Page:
Golf courses are growing in number globally but for the most part, they are an environmental menace. They use vast quantities of water, their construction make a desert of wildlife habitats and wholly unrealistic turf management requires tonnes of pesticides.
Yet several award-winning courses around the world are changing all that with new practices including a certification process for ecologically sound courses and the basis of a fast-growing international body – the Environmental Institute for Golf. On others recycled glass is being used instead of sank in bunkers, self-dissolving and fertilising eco-tees are being designed as well as biodegradable golf balls, clever water recycling systems are in use, natural methods are keeping the greens green and golfer education is advancing.
‘I think golf has actually had a largely unfair bad press over the years,’ says Paul Williams, from the Sports Turf Research Institute, an international, independent body that advises Open Championship venues on environmental improvements and which – well ahead of the curve – established the Golf Environment Awards in 1995.
‘But now is a pivotal moment for change given that there’s been something of a golfing boom due to the pandemic. There’s been a lot of good work to make golf more sustainable over recent years and now it’s adapting even further.’
Williams is now at the forefront of a movement to make golf greener. He’s taking on the so-called ‘Augusta Syndrome’ – the expectation that a golf course look verdant all year round, named after the famed US championship course.
Changing Golf’s Eco Image
And not before time. Farming may be far worse, but golf does not have the best of reputations when it comes to environmental stewardship. Those unnaturally green, lush, weed-free courses have long been sustained through the use of vast amounts of water – an estimated 476 billion gallons of it, in the US alone, much of it drawn from the potable water supply – and chemicals, which can leach into the ground, damaging local flora and fauna. Poor water and land management has led to huge energy use too. That golf clubs are often rather elitist places has perhaps only highlighted their tardiness in taking necessary action.
But change is afoot, not least down to the work of the non-profit Golf Environment Organisation (GEO), which has pioneered an international certification programme operating across 75 countries. It’s something successful clubs can brag about to their ever younger and so increasingly environmentally-aware members and which can be important to the bottom line.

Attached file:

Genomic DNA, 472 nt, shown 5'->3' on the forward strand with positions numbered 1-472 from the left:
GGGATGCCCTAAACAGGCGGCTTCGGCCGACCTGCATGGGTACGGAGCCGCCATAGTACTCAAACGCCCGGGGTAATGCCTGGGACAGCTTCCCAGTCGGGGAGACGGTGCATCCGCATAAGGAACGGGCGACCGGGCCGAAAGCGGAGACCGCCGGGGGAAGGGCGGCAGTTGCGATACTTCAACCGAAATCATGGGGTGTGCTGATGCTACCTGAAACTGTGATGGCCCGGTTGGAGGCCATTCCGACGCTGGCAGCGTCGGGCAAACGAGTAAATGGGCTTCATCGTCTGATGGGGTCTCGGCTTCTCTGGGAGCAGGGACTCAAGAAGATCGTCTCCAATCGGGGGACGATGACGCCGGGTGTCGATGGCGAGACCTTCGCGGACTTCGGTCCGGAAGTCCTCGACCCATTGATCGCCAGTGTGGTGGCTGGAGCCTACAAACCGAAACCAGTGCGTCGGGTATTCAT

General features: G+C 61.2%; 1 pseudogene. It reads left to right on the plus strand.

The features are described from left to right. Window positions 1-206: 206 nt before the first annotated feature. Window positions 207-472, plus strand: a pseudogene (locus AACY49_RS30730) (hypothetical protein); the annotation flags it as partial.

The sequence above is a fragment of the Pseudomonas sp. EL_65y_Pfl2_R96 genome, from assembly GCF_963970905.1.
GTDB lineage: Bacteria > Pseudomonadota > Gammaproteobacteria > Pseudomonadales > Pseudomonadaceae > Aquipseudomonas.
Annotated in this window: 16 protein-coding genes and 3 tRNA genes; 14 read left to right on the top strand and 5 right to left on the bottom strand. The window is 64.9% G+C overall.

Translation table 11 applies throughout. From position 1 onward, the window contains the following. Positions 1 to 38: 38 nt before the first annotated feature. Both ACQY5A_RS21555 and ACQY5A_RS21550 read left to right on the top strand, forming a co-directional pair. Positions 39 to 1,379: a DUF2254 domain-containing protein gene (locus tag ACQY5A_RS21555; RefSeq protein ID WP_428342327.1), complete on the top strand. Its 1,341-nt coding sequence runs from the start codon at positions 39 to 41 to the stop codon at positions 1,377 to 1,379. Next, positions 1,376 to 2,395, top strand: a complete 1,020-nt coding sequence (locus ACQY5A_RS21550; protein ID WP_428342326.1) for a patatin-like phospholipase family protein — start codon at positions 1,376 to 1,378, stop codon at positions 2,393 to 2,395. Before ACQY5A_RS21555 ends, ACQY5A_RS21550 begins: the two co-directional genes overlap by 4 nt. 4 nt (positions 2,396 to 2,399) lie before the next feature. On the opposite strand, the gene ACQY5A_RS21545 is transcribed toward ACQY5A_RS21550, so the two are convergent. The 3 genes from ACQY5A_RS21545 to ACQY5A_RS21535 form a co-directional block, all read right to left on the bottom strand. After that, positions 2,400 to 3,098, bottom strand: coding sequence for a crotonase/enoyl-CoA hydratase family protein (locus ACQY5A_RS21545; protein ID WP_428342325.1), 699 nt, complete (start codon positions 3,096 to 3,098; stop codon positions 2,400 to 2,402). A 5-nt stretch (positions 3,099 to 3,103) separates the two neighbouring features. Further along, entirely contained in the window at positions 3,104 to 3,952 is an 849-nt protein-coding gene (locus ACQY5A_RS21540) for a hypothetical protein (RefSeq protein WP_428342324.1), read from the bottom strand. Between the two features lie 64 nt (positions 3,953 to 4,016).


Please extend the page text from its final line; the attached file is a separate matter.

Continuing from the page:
Of course, not all golf courses are as eco-minded as they could be – there’s a general acceptance within the industry that dropping the use of chemicals altogether is unlikely in the medium term, not when a million dollar putt might be sent awry by an unwelcome weed. But chemical use is largely now limited to the greens, which typically amount to less than 10 per cent of a course overall, or have been substituted for more organic alternatives – where high-residue worm killers have been banned, curry powder has been found to be an effective alternative.
Many courses likewise now demonstrate clever use of shade and natural ventilation, even genetic manipulation to create so-called ‘Frankenstein grasses’ that stay greener, grow more slowly and are more tolerant to sunlight. They’re doing more to collect and use rainwater, recycle sewage water and even employ sophisticated weather monitoring systems so they know when a coming spot of rain may do the job for them.
‘The fact is that there’s a necessity for golf clubs to take action due to more regulations, a broad pressure from society at large, their reputation within the community – and golf clubs are often at the heart of a community,’ says Roddy Williams, director of professional golf engagement for GEO. ‘Sure, some of the steps that need to be taken are big ones but there’s an opportunity here for golf to take a leadership position in environmental thinking in sport.’
Douglas Poole, CEO of the UK Golf Federation, argues that thanks to moves towards more eco-mindedness in golf course management, what players actually get to play is a more authentic version of the sport.
‘The efforts being made towards sustainability are really only returning courses to how they were when golf started,’ he argues. ‘A matter of millimetres may count at golf’s elite level, but really TV coverage of the sport has set the bar too high for the more social player. People playing Sunday League football don’t expect their pitches to look like Wembley and the same should be the case with golf courses too.”
With golf courses representing every type of landscape, from marsh to woodland to coastal scrub, and with around 60 per cent of each course left un-manicured, with the right focus they could effectively function as small-scale, unofficial natural reserves providing essential corridors through more urban spaces for migratory species when their other habitats are lost.
Denser grasslands can be cut to encourage certain species of butterflies and wild flowers; the Royal St. George in Kent, is, for example, the only place in the UK where you’ll find the lizard orchid or the bright wave moth.
‘Absolutely golf courses can be an environmental asset to the neighbourhood they’re in,’ says Shelia Finney, senior director at the Golf Course Superintendents’ Association of America’s Environmental Institute for Golf. ‘Golf superintendents are typically in the job because they like the outdoors. Not one of them goes to work saying ‘today I’m going to wreck the environment’. Do some courses have more resources [to be eco-friendly] than others? Of course. But with education that’s changing too.’